Coronavirus Surge For U.S. Military On Okinawa Adds To Soured Relations There
Relations between the more than 25,000 U.S. military forces on Okinawa and that Japanese island's 1.5 million residents have long been strained over pollution, crime and overcrowding associated with the 31 U.S. military bases there. Now a new outbreak of COVID-19 cases among American service members stationed on Japan's southernmost territory is fraying things further.
As of Tuesday, 100 new cases of COVID-19 have been detected in the past week at five U.S. bases on Okinawa, according to Japan's independent Kyodo News agency. Beyond those bases, where only three cases had earlier been confirmed, Okinawa has had a relatively low impact from the disease, reporting 148 infections and seven deaths.
At a weekend news conference, Okinawa Gov. Denny Tamaki called the surge of coronavirus cases among U.S. military personnel "extremely regrettable," according to the Reuters news agency.
"I can't help but have strong doubts about the U.S. military's measures to prevent infections," Reuters quotes Tamaki telling reporters, while citing reports of American service members going off base for Independence Day beach parties and nightlife district visits around July 4.
"It is extremely regrettable that there have been a large number of infections among those connected with the U.S. military over a short period of time," The Asahi Shimbun quotes the governor as saying Saturday, "when the Okinawa prefectural government and the public were working together to prevent further infections."
On Tuesday - one day before a slated meeting with the Okinawa governor to discuss the new coronavirus outbreak — Japanese Defense Minister Taro Kono told reporters that problems with COVID-19 extend to all U.S. military bases in Japan, not just those on Okinawa.
"We have discovered a number of problems," the Associated Press quotes Kono as saying, while noting that those unspecified problems were found after Japanese officials asked for information from the U.S. military. "We need to more strictly scrutinize the situation with the U.S. military in Japan."
Because a status of forces agreement excludes U.S. military personnel and their families from Japanese jurisdiction, American service members are not subject to a travel ban Japan has imposed on the U.S. and 129 other countries and territories during the pandemic.
On Sunday, in what the Japanese defense minister described as "an extremely grave incident," an American couple and their young daughter who landed at Tokyo International Airport at Haneda were tested for COVID-19 upon arriving en route to a U.S. Marines air base in Iwakuni. Kono said the family had falsely declared they would be traveling to the base by private car, when in fact they took a commercial flight there and were subsequently found to have tested positive for the virus.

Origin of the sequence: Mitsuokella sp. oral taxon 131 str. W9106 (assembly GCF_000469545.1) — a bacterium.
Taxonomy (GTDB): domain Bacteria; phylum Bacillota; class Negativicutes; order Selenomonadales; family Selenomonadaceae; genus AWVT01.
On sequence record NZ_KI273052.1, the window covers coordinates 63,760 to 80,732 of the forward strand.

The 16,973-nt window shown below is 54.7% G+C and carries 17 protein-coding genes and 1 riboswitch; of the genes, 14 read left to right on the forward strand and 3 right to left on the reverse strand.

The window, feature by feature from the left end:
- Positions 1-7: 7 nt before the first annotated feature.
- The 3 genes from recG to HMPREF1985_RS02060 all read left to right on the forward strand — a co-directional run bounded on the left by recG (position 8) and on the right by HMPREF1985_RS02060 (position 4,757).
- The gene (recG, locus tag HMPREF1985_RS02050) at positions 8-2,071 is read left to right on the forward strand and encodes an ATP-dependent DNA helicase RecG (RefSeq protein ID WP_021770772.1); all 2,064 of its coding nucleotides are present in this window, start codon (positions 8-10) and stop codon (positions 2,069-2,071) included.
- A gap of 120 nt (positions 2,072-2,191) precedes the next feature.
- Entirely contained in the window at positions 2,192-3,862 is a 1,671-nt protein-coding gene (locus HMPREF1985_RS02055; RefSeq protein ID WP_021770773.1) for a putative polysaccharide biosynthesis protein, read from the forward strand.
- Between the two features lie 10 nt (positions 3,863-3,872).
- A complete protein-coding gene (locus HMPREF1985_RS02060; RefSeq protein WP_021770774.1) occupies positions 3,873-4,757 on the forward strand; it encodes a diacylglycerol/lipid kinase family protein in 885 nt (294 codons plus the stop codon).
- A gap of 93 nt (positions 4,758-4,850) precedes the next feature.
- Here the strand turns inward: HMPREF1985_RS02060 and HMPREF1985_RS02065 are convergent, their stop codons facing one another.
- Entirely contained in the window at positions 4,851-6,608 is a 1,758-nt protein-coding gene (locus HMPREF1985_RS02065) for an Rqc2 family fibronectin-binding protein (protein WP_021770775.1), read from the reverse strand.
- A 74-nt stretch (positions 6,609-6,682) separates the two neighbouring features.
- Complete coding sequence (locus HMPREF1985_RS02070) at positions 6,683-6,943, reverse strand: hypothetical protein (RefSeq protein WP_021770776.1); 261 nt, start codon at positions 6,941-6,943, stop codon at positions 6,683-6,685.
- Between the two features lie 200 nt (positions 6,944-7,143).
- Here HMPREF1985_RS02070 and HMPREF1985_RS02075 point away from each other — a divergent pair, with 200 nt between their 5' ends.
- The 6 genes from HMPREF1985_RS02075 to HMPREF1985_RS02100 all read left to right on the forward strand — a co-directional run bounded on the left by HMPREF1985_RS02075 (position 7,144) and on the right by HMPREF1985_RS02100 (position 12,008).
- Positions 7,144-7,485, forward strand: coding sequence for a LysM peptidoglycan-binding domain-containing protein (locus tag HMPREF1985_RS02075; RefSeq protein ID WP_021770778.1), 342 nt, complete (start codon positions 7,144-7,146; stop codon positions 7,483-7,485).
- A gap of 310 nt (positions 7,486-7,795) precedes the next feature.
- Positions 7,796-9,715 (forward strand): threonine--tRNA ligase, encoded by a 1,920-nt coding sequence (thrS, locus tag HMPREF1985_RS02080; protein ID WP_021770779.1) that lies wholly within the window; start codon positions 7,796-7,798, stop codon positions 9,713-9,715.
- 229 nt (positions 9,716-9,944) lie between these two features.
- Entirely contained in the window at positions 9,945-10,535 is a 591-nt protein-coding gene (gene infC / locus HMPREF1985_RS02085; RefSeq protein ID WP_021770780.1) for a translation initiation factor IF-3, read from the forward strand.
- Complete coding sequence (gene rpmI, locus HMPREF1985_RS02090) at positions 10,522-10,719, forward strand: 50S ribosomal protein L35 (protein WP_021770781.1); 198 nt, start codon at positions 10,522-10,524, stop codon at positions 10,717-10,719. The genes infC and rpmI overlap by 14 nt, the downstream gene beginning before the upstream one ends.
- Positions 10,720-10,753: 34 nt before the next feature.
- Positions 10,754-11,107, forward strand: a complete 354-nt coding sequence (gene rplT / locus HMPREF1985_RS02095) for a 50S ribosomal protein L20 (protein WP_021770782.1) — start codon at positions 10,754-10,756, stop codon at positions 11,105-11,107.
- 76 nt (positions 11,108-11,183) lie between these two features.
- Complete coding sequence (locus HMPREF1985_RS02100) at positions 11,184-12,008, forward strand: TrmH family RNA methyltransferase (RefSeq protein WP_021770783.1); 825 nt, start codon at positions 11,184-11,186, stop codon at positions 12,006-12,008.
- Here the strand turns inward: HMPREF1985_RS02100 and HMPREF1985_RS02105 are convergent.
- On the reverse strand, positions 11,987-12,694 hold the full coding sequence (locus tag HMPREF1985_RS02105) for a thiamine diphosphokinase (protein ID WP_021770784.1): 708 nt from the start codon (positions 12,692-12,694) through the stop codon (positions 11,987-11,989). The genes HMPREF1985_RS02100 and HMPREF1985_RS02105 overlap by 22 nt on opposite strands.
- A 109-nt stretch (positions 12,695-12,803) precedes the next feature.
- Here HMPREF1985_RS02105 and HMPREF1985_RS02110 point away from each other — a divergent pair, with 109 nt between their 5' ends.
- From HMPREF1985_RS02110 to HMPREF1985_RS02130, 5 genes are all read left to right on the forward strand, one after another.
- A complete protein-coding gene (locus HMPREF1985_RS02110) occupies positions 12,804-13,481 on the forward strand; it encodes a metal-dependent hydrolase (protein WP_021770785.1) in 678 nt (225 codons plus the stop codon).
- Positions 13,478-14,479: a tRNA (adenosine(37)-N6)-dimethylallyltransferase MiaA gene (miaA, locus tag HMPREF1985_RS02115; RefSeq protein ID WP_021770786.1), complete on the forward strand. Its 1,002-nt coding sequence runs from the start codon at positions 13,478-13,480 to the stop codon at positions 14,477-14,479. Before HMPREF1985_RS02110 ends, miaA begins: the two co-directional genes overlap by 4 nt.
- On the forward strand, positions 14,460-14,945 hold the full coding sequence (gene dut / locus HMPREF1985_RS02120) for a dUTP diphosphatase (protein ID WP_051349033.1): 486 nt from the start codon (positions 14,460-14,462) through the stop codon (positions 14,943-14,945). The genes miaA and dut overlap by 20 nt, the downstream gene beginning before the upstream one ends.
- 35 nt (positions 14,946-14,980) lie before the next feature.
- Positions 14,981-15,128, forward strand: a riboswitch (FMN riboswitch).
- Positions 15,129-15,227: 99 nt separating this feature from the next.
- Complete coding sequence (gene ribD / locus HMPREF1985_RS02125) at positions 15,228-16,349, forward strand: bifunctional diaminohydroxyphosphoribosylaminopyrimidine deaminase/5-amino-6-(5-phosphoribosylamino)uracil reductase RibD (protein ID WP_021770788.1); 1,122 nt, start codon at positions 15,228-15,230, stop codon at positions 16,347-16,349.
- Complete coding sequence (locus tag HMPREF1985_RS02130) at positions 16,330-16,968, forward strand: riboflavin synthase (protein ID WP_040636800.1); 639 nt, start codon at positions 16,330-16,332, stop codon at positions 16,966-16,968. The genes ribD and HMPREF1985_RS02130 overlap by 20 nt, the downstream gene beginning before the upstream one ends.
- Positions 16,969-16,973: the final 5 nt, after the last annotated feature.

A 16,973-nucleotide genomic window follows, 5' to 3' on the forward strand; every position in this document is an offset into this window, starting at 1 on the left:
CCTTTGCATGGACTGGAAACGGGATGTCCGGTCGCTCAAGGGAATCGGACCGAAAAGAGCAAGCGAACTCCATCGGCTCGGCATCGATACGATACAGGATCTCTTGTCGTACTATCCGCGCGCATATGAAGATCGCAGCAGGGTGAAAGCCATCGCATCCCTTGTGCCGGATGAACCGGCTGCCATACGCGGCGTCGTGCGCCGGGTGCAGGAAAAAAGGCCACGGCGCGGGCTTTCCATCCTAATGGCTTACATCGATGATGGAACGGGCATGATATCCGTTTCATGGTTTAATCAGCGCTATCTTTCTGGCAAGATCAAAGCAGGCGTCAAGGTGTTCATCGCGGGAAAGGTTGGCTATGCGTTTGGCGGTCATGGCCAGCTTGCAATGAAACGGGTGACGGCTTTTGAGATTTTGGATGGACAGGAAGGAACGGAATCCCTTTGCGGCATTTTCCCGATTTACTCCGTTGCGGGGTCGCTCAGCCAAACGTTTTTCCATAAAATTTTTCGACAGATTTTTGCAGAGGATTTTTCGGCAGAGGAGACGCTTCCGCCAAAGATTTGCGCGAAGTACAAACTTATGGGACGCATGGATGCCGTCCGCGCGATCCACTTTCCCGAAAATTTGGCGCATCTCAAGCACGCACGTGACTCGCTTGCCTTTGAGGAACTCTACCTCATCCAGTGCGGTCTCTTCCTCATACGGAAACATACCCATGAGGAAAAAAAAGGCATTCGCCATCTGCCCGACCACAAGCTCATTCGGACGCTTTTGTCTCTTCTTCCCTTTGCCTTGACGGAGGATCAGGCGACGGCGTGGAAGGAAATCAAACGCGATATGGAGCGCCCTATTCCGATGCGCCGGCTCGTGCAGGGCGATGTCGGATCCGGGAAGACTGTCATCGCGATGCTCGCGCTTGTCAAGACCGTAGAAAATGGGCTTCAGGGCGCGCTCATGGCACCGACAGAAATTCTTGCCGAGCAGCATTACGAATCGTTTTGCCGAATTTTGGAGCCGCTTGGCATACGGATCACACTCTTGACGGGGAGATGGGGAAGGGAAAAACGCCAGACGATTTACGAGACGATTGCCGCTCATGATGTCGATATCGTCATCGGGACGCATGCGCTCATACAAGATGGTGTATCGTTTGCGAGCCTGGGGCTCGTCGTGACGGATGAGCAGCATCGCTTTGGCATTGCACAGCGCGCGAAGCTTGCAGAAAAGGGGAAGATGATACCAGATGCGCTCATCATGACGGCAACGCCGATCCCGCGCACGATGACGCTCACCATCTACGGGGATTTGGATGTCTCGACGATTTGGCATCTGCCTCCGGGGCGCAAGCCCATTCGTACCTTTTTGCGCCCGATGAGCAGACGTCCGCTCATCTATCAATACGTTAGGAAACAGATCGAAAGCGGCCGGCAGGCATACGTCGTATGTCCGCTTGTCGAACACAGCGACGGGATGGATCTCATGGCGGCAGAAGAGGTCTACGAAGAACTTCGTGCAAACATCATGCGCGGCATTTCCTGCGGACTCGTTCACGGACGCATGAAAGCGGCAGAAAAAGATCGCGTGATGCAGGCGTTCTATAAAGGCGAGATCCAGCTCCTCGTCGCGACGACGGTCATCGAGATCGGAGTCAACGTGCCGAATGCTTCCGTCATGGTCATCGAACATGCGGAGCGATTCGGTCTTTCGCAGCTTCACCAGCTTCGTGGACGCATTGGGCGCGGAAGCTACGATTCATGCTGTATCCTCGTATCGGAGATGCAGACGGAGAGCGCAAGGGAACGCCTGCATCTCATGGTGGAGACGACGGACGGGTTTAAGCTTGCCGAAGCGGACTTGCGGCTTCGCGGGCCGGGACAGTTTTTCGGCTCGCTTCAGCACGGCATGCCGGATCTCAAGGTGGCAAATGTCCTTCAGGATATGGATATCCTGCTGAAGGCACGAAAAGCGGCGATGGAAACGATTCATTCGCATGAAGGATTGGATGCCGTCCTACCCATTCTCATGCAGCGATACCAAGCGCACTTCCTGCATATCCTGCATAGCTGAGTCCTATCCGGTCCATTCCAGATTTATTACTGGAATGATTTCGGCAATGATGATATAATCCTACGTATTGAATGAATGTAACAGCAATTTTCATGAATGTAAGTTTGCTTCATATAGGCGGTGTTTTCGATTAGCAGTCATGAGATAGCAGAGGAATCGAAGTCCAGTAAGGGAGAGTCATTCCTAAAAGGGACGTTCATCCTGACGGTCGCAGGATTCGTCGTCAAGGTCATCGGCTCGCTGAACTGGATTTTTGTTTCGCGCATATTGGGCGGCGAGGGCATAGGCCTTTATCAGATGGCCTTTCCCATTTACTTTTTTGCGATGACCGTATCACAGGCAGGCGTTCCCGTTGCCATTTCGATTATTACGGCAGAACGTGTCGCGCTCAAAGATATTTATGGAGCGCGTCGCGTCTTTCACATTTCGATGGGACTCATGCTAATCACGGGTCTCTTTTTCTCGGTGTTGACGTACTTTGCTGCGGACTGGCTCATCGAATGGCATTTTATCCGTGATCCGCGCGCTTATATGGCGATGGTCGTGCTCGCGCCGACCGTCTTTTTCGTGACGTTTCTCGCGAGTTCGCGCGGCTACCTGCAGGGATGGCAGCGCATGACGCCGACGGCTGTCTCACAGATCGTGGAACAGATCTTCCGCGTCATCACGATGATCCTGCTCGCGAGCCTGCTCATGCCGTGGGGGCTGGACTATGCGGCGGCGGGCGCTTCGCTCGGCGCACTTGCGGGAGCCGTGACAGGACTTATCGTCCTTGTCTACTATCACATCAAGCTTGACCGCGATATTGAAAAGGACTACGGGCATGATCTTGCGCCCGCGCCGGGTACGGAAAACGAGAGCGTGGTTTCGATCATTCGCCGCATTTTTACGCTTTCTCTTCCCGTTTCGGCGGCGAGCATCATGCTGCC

Lt. Gen. Kevin B. Schneider, who commands all U.S. forces in Japan, on Saturday extended through Aug. 13 a COVID-19 Public Health Emergency declaration for all U.S. military bases in Japan. That means all clubs, bars, pachinko parlors, as well as flea markets, concerts, restaurant dining, the use of mass transit and gyms off base will continue to be prohibited for American military personnel in Japan.
Two U.S. Marine Corps bases on Okinawa have been placed on lockdown since the latest outbreak. Together, U.S. Marine Corps Air Station Futenma and Camp Hansen account for at least 62 of the known cases.
The Futenma air base, which is located in a densely populated urban area, has been at the center of ongoing controversy over the U.S. military's plans to relocate it to another part of the island. In a referendum last year, 70% of Okinawa voters rejected keeping the air base on the island.
Local officials complain that the U.S. military has not been sufficiently forthcoming about the details of who has been infected and where they have been during the recent surge in coronavirus cases.
"We have no way of knowing whether the large number of infections has made it difficult for the U.S. military to accurately grasp the details or if they have the details but are not disclosing them," an unnamed prefectural government official told The Asahi Shimbun. "We are also worried about whether the U.S. military hospital will be capable of dealing with a situation in which many patients develop serious symptoms."
American forces seized Okinawa 75 years ago in the last major battle of World War Two. The U.S. administered the island until 1972, when its control reverted to Japan. The island accounts for less than 1% of Japan's total land area, but 70% of the land occupied by the U.S. military in Japan is in Okinawa.
Copyright 2020 NPR. To see more, visit https://www.npr.org.